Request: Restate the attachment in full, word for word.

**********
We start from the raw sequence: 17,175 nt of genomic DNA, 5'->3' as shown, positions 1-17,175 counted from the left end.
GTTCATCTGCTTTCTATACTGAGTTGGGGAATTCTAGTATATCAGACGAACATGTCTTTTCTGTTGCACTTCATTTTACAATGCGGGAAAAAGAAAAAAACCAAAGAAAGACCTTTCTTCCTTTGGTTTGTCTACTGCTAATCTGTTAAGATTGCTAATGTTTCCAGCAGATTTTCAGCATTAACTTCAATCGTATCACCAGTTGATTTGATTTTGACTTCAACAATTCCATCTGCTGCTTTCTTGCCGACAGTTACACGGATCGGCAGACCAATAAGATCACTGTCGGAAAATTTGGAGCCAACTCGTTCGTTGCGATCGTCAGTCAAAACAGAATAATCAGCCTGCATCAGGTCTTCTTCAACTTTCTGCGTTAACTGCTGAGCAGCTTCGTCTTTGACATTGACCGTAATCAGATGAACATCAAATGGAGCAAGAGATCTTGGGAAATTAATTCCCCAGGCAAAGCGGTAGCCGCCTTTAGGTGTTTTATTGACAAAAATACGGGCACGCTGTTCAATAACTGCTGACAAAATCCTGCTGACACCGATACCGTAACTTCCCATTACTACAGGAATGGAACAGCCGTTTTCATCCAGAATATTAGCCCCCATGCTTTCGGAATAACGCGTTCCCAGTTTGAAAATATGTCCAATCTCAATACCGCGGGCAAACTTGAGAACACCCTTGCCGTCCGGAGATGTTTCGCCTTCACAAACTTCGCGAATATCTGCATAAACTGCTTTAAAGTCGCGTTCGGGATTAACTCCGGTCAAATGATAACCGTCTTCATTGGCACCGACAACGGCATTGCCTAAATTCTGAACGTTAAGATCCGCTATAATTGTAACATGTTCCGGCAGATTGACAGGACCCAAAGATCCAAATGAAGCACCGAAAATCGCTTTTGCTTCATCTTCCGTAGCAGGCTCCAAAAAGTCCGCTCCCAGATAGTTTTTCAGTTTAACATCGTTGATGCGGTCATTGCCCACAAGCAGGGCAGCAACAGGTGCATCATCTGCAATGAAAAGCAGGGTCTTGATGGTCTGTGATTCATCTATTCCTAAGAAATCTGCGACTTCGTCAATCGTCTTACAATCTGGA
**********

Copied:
We start from the raw sequence: 17,175 nt of genomic DNA, 5'->3' as shown, positions 1-17,175 counted from the left end.
GTTCATCTGCTTTCTATACTGAGTTGGGGAATTCTAGTATATCAGACGAACATGTCTTTTCTGTTGCACTTCATTTTACAATGCGGGAAAAAGAAAAAAACCAAAGAAAGACCTTTCTTCCTTTGGTTTGTCTACTGCTAATCTGTTAAGATTGCTAATGTTTCCAGCAGATTTTCAGCATTAACTTCAATCGTATCACCAGTTGATTTGATTTTGACTTCAACAATTCCATCTGCTGCTTTCTTGCCGACAGTTACACGGATCGGCAGACCAATAAGATCACTGTCGGAAAATTTGGAGCCAACTCGTTCGTTGCGATCGTCAGTCAAAACAGAATAATCAGCCTGCATCAGGTCTTCTTCAACTTTCTGCGTTAACTGCTGAGCAGCTTCGTCTTTGACATTGACCGTAATCAGATGAACATCAAATGGAGCAAGAGATCTTGGGAAATTAATTCCCCAGGCAAAGCGGTAGCCGCCTTTAGGTGTTTTATTGACAAAAATACGGGCACGCTGTTCAATAACTGCTGACAAAATCCTGCTGACACCGATACCGTAACTTCCCATTACTACAGGAATGGAACAGCCGTTTTCATCCAGAATATTAGCCCCCATGCTTTCGGAATAACGCGTTCCCAGTTTGAAAATATGTCCAATCTCAATACCGCGGGCAAACTTGAGAACACCCTTGCCGTCCGGAGATGTTTCGCCTTCACAAACTTCGCGAATATCTGCATAAACTGCTTTAAAGTCGCGTTCGGGATTAACTCCGGTCAAATGATAACCGTCTTCATTGGCACCGACAACGGCATTGCCTAAATTCTGAACGTTAAGATCCGCTATAATTGTAACATGTTCCGGCAGATTGACAGGACCCAAAGATCCAAATGAAGCACCGAAAATCGCTTTTGCTTCATCTTCCGTAGCAGGCTCCAAAAAGTCCGCTCCCAGATAGTTTTTCAGTTTAACATCGTTGATGCGGTCATTGCCCACAAGCAGGGCAGCAACAGGTGCATCATCTGCAATGAAAAGCAGGGTCTTGATGGTCTGTGATTCATCTATTCCTAAGAAATCTGCGACTTCGTCAATCGTCTTACAATCTGGA